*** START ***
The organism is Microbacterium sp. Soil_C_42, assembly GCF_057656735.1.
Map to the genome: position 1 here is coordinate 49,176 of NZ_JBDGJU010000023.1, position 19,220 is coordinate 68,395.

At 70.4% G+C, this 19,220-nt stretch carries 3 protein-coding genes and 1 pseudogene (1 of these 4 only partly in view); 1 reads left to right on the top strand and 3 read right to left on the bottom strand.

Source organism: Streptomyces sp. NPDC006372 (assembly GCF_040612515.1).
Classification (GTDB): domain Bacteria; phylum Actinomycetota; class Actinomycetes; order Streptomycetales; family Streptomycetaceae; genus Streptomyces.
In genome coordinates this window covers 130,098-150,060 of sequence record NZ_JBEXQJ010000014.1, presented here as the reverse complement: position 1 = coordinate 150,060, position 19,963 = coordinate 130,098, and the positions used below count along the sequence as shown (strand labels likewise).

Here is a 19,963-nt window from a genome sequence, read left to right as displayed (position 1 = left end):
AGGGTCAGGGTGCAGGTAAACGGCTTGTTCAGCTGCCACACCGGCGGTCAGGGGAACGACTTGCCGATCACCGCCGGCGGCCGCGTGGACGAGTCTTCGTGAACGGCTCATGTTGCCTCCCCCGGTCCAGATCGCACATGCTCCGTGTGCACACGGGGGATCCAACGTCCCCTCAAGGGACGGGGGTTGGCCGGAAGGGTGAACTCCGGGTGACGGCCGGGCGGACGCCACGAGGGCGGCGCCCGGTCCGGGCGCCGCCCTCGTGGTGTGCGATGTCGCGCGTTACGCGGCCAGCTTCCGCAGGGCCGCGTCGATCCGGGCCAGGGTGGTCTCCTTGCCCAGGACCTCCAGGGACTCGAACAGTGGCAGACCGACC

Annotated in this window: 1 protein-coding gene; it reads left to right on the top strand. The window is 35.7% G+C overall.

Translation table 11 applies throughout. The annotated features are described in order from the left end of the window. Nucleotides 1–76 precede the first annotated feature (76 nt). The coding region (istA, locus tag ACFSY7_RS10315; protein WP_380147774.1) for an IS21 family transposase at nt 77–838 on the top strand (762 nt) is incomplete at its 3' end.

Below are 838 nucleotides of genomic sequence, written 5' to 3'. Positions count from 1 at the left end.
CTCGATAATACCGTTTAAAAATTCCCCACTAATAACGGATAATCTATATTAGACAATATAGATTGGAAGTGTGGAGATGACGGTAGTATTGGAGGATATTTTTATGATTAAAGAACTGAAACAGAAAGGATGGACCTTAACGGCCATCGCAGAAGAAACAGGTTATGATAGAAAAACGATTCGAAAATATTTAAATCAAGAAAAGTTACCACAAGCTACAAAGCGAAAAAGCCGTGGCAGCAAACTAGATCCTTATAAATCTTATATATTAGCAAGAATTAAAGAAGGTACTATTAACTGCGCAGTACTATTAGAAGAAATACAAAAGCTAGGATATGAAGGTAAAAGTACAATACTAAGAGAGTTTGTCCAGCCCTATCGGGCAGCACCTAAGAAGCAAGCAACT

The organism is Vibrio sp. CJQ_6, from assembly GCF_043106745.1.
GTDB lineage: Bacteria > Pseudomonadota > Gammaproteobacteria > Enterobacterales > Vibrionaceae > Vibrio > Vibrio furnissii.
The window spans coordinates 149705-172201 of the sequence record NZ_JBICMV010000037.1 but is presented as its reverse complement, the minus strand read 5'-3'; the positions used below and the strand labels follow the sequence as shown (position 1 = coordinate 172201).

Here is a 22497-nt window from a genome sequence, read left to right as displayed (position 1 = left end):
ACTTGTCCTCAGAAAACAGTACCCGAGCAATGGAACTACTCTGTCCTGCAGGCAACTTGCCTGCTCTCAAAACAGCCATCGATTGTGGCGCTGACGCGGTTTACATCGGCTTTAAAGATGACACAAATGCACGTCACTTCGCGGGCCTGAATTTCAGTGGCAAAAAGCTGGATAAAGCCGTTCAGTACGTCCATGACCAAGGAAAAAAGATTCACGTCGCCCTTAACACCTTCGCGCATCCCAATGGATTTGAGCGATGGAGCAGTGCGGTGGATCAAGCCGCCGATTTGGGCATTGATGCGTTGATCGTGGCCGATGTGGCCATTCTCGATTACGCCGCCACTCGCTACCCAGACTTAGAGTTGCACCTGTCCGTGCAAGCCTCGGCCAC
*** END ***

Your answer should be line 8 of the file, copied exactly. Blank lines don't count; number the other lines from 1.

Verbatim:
AGGGTCAGGGTGCAGGTAAACGGCTTGTTCAGCTGCCACACCGGCGGTCAGGGGAACGACTTGCCGATCACCGCCGGCGGCCGCGTGGACGAGTCTTCGTGAACGGCTCATGTTGCCTCCCCCGGTCCAGATCGCACATGCTCCGTGTGCACACGGGGGATCCAACGTCCCCTCAAGGGACGGGGGTTGGCCGGAAGGGTGAACTCCGGGTGACGGCCGGGCGGACGCCACGAGGGCGGCGCCCGGTCCGGGCGCCGCCCTCGTGGTGTGCGATGTCGCGCGTTACGCGGCCAGCTTCCGCAGGGCCGCGTCGATCCGGGCCAGGGTGGTCTCCTTGCCCAGGACCTCCAGGGACTCGAACAGTGGCAGACCGACC